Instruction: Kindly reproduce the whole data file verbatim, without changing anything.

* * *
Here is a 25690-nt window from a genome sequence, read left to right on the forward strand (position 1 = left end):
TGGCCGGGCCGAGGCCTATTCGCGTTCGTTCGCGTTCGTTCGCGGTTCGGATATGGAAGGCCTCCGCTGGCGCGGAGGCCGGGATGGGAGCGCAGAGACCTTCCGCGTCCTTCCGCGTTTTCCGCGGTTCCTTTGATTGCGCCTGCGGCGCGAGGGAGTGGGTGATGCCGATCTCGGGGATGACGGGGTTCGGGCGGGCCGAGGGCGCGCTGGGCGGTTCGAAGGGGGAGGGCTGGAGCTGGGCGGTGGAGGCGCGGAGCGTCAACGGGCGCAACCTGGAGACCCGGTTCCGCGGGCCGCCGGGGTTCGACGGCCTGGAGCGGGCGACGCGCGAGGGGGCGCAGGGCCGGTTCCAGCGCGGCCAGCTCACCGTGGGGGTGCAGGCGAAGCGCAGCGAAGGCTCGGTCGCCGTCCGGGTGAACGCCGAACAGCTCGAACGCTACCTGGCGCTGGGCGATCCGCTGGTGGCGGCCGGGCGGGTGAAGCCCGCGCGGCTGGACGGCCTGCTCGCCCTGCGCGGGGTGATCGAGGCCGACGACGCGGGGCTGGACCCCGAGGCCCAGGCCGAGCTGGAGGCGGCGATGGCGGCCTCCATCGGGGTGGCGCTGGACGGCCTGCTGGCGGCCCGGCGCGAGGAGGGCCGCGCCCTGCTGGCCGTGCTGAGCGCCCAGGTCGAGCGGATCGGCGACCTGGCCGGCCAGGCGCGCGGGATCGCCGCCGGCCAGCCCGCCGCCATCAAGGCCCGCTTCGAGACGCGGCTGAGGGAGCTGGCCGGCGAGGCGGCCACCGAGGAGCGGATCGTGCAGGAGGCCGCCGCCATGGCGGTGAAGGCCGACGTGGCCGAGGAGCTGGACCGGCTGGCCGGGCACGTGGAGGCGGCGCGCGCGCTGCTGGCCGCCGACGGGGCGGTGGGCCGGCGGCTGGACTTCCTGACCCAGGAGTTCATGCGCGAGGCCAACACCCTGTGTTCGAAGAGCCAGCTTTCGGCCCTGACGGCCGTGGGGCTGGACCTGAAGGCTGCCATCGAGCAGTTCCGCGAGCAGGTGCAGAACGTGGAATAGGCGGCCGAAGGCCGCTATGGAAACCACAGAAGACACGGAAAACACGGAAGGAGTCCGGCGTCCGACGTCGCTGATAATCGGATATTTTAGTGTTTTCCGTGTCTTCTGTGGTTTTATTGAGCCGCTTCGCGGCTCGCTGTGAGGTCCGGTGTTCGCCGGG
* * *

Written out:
Here is a 25690-nt window from a genome sequence, read left to right on the forward strand (position 1 = left end):
TGGCCGGGCCGAGGCCTATTCGCGTTCGTTCGCGTTCGTTCGCGGTTCGGATATGGAAGGCCTCCGCTGGCGCGGAGGCCGGGATGGGAGCGCAGAGACCTTCCGCGTCCTTCCGCGTTTTCCGCGGTTCCTTTGATTGCGCCTGCGGCGCGAGGGAGTGGGTGATGCCGATCTCGGGGATGACGGGGTTCGGGCGGGCCGAGGGCGCGCTGGGCGGTTCGAAGGGGGAGGGCTGGAGCTGGGCGGTGGAGGCGCGGAGCGTCAACGGGCGCAACCTGGAGACCCGGTTCCGCGGGCCGCCGGGGTTCGACGGCCTGGAGCGGGCGACGCGCGAGGGGGCGCAGGGCCGGTTCCAGCGCGGCCAGCTCACCGTGGGGGTGCAGGCGAAGCGCAGCGAAGGCTCGGTCGCCGTCCGGGTGAACGCCGAACAGCTCGAACGCTACCTGGCGCTGGGCGATCCGCTGGTGGCGGCCGGGCGGGTGAAGCCCGCGCGGCTGGACGGCCTGCTCGCCCTGCGCGGGGTGATCGAGGCCGACGACGCGGGGCTGGACCCCGAGGCCCAGGCCGAGCTGGAGGCGGCGATGGCGGCCTCCATCGGGGTGGCGCTGGACGGCCTGCTGGCGGCCCGGCGCGAGGAGGGCCGCGCCCTGCTGGCCGTGCTGAGCGCCCAGGTCGAGCGGATCGGCGACCTGGCCGGCCAGGCGCGCGGGATCGCCGCCGGCCAGCCCGCCGCCATCAAGGCCCGCTTCGAGACGCGGCTGAGGGAGCTGGCCGGCGAGGCGGCCACCGAGGAGCGGATCGTGCAGGAGGCCGCCGCCATGGCGGTGAAGGCCGACGTGGCCGAGGAGCTGGACCGGCTGGCCGGGCACGTGGAGGCGGCGCGCGCGCTGCTGGCCGCCGACGGGGCGGTGGGCCGGCGGCTGGACTTCCTGACCCAGGAGTTCATGCGCGAGGCCAACACCCTGTGTTCGAAGAGCCAGCTTTCGGCCCTGACGGCCGTGGGGCTGGACCTGAAGGCTGCCATCGAGCAGTTCCGCGAGCAGGTGCAGAACGTGGAATAGGCGGCCGAAGGCCGCTATGGAAACCACAGAAGACACGGAAAACACGGAAGGAGTCCGGCGTCCGACGTCGCTGATAATCGGATATTTTAGTGTTTTCCGTGTCTTCTGTGGTTTTATTGAGCCGCTTCGCGGCTCGCTGTGAGGTCCGGTGTTCGCCGGG